The first step in a cyberattack, or a penetration test, is footprinting. The attacker/analyst tries to get information about the targeted infrastructure. Thanks to footprinting techniques, attackers can obtain information such as:
- personal data, skills, experience and interests of company’s employees;
- company headquarters;
- technologies in use (middleware, operating systems);
- suppliers and consultants who collaborate periodically with the company;
- blocks and network topology;
- DNS records.
We can divide footprinting techniques into two macro areas:
- active: it involves the collection of information with direct interaction with the target. It is a more risky practice than the passive one, as it could leave traces. The systems of the attacked organization could (should) detect the information gathering attempt. Some examples of active footprinting are the use of web spiders, email tracking, traceroute and social engineering techniques.
- passive: involves the collection of information without direct interaction with the target. Some examples are the usage of search engines, social networks, job posting sites, analysis of data received from providers that monitor website’s traffic, commercial performance or deliver reports about future commercial operations of the target.
Identifying the technologies adopted by the target drastically simplifies attackers’ jobs. The awareness about the usage of certain technologies, the lack of good security practices, or of a bad security posture increases the attacker’s chances of success.
When we perform a penetration test in which the company aims to identify chances of an attacker completely unrelated to the organization, footprinting activities heavily influence the success of the test.
Footprinting with search engines and social networks
Search engines offer a myriad of information to the attacker. The advanced functions available in Google, Bing and other search engines offer information that companies are not even aware to expose to the public.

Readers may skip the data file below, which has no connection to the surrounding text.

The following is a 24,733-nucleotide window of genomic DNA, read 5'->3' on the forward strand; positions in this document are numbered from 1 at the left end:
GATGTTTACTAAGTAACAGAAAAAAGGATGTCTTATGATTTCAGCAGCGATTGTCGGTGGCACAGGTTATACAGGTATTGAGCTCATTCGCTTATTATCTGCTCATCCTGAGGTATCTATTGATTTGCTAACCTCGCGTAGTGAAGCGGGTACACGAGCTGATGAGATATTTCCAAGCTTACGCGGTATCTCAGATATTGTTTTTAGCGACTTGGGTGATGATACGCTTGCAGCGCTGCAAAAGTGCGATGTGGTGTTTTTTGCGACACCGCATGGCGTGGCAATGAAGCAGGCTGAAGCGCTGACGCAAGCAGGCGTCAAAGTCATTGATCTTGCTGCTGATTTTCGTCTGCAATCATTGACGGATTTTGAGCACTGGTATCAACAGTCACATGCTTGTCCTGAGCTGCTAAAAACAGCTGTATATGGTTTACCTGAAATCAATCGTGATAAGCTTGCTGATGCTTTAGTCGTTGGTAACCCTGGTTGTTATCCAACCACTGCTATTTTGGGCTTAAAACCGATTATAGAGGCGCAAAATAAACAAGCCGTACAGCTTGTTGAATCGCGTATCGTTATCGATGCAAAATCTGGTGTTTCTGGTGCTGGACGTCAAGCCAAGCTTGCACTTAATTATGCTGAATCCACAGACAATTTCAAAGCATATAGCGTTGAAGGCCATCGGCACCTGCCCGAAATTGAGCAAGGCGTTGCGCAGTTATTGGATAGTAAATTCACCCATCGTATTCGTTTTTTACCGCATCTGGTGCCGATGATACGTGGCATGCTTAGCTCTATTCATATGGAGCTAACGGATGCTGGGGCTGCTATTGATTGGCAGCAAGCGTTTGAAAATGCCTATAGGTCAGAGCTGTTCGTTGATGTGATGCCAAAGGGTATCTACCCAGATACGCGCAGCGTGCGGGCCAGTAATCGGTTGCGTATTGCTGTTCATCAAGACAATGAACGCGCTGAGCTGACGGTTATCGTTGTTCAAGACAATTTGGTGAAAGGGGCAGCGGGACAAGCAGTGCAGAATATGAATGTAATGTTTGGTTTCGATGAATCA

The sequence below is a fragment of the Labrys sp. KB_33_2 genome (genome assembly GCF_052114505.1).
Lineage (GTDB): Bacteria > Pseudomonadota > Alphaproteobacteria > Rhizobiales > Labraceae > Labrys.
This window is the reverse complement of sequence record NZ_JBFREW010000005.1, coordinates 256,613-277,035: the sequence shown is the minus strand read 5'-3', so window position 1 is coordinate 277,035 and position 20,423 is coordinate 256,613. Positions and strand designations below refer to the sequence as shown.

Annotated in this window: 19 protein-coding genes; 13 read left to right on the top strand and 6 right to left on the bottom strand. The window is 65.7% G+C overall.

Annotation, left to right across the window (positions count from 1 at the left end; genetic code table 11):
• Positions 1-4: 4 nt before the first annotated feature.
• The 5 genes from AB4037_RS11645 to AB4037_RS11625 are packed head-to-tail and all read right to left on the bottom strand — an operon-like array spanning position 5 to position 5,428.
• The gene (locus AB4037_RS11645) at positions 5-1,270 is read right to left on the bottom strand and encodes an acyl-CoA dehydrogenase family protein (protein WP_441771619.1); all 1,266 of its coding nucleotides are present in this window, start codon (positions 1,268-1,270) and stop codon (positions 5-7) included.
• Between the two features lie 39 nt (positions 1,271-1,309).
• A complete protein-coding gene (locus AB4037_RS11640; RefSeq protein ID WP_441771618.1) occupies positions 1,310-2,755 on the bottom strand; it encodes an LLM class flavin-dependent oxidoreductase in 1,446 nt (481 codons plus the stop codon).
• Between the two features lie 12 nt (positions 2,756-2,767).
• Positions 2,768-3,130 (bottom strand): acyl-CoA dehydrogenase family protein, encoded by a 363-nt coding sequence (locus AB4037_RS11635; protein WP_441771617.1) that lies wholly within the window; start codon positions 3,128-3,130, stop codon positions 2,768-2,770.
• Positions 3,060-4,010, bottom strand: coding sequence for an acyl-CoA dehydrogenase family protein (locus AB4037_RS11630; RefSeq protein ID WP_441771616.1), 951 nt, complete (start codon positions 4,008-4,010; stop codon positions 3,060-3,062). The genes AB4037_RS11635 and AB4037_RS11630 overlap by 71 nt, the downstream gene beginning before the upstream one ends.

The technique, combined with the most used search engine, has taken the name of Google Hacking. For more information, you can consult our article about the Google Hacking Database.
Thanks to search engines, an attacker gets to know technologies in use (web servers, firewalls, IDS, WAF, third-party applications), IoT devices, applications for internal use only and many other information about the target.
Like search engines, social networks provide an enormous quantity of information to attackers.
An attacker can dig LinkedIn to understand who the key people of the organization are, their experience and knowledge. You can get to know their interests, their religious and political beliefs, their weaknesses. Afterwards, attacker can exploit gathered information to perform a social engineering attack.
Tools like theHarvester and sublist3r simplify attackers’ job, reducing the manual work.
Footprinting through job posting sites
The following image shows the information revealed on a job advertisement post. The job post is real. I found it on the platform indeed.com.
The company is looking for an IT System Administrator with knowledge of Linux and Solaris. They even mention the Linux distribution names and the Solaris release version. You can bet they have got some LAMP servers, that they probably monitor their infrastructure using Nagios and are using Oracle and DB2 as RDBMS. Their infrastructure may include J2EE Containers like Glassfish and JBoss and servlet containers like Tomcat. Even if they reached the EOL over 5 and 2 years ago, they are still asking for people with experience on Windows XP and 7.
You are getting information not only about the used technologies but you are also outlining the security posture of the company.
Job posts can tell you a lot more. Are they searching for IT security specialists? Besides tools and countermeasures adopted, they may even tell you how big is their security team. Are they even trying to cover important roles like CIO or CISO?
Tools and services:
We suggest looking at the following tools. We wrote a brief description of them: Sublist3r, theHarvester, Shodan, Sherlock, Burp Suite, Metagofofil, Exitftool, DNSRecon, traceroute.
Your employees/colleagues’ awareness about attackers’ behaviour and techniques is fundamental for your company’s safety. Every company must adopt a security awareness policy to inform its employees about the security risks they are exposed inside and outside the office.
The adoption of security policies (hardening of the systems, analysis and reviews of IDS/IPS and other monitoring tools, etc.), the definition of roles and responsibilities will allow a company to quickly detect and react to attackers’ attempts to gather information or to exploit the knowledge they previously gained through passive footprinting techniques.